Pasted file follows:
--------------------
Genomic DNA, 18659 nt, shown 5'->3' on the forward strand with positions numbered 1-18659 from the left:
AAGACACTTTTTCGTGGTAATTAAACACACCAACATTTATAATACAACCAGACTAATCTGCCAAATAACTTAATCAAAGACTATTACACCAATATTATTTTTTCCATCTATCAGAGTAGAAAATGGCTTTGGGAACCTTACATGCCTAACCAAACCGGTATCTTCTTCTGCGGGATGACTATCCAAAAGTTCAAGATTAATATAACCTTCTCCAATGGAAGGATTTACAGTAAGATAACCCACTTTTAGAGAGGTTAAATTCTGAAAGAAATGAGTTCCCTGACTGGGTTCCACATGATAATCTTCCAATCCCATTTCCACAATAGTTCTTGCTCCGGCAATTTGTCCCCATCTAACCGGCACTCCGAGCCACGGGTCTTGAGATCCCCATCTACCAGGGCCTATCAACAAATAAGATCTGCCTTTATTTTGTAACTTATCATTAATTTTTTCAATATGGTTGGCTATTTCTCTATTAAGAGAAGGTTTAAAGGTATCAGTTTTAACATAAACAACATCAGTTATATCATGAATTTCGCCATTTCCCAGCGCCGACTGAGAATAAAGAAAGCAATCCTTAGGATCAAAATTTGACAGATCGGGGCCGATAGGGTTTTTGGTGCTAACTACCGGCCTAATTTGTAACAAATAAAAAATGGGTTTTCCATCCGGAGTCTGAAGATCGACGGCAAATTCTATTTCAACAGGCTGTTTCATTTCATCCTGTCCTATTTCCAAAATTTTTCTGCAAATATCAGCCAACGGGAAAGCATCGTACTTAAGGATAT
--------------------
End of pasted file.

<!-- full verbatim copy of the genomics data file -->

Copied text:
Genomic DNA, 18659 nt, shown 5'->3' on the forward strand with positions numbered 1-18659 from the left:
AAGACACTTTTTCGTGGTAATTAAACACACCAACATTTATAATACAACCAGACTAATCTGCCAAATAACTTAATCAAAGACTATTACACCAATATTATTTTTTCCATCTATCAGAGTAGAAAATGGCTTTGGGAACCTTACATGCCTAACCAAACCGGTATCTTCTTCTGCGGGATGACTATCCAAAAGTTCAAGATTAATATAACCTTCTCCAATGGAAGGATTTACAGTAAGATAACCCACTTTTAGAGAGGTTAAATTCTGAAAGAAATGAGTTCCCTGACTGGGTTCCACATGATAATCTTCCAATCCCATTTCCACAATAGTTCTTGCTCCGGCAATTTGTCCCCATCTAACCGGCACTCCGAGCCACGGGTCTTGAGATCCCCATCTACCAGGGCCTATCAACAAATAAGATCTGCCTTTATTTTGTAACTTATCATTAATTTTTTCAATATGGTTGGCTATTTCTCTATTAAGAGAAGGTTTAAAGGTATCAGTTTTAACATAAACAACATCAGTTATATCATGAATTTCGCCATTTCCCAGCGCCGACTGAGAATAAAGAAAGCAATCCTTAGGATCAAAATTTGACAGATCGGGGCCGATAGGGTTTTTGGTGCTAACTACCGGCCTAATTTGTAACAAATAAAAAATGGGTTTTCCATCCGGAGTCTGAAGATCGACGGCAAATTCTATTTCAACAGGCTGTTTCATTTCATCCTGTCCTATTTCCAAAATTTTTCTGCAAATATCAGCCAACGGGAAAGCATCGTACTTAAGGATAT